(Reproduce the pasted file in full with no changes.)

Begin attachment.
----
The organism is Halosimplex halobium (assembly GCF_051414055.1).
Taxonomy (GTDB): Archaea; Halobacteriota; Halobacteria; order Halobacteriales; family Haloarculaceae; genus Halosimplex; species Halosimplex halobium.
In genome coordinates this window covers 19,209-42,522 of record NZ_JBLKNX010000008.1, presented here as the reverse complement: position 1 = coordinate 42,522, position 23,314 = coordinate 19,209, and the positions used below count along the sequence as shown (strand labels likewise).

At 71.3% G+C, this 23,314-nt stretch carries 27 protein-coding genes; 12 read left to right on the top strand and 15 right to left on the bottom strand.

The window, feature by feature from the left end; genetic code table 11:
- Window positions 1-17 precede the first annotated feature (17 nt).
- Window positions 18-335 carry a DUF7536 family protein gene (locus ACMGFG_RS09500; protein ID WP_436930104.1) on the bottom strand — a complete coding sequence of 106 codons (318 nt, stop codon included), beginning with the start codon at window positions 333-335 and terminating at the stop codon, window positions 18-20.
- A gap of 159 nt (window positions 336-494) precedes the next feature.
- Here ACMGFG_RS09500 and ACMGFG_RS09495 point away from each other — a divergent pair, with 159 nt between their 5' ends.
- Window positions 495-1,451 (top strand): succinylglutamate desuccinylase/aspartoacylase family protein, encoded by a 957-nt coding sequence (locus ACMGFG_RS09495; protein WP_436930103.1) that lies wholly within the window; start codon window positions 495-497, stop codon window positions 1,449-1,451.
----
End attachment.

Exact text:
The organism is Halosimplex halobium (assembly GCF_051414055.1).
Taxonomy (GTDB): Archaea; Halobacteriota; Halobacteria; order Halobacteriales; family Haloarculaceae; genus Halosimplex; species Halosimplex halobium.
In genome coordinates this window covers 19,209-42,522 of record NZ_JBLKNX010000008.1, presented here as the reverse complement: position 1 = coordinate 42,522, position 23,314 = coordinate 19,209, and the positions used below count along the sequence as shown (strand labels likewise).

At 71.3% G+C, this 23,314-nt stretch carries 27 protein-coding genes; 12 read left to right on the top strand and 15 right to left on the bottom strand.

The window, feature by feature from the left end; genetic code table 11:
- Window positions 1-17 precede the first annotated feature (17 nt).
- Window positions 18-335 carry a DUF7536 family protein gene (locus ACMGFG_RS09500; protein ID WP_436930104.1) on the bottom strand — a complete coding sequence of 106 codons (318 nt, stop codon included), beginning with the start codon at window positions 333-335 and terminating at the stop codon, window positions 18-20.
- A gap of 159 nt (window positions 336-494) precedes the next feature.
- Here ACMGFG_RS09500 and ACMGFG_RS09495 point away from each other — a divergent pair, with 159 nt between their 5' ends.
- Window positions 495-1,451 (top strand): succinylglutamate desuccinylase/aspartoacylase family protein, encoded by a 957-nt coding sequence (locus ACMGFG_RS09495; protein WP_436930103.1) that lies wholly within the window; start codon window positions 495-497, stop codon window positions 1,449-1,451.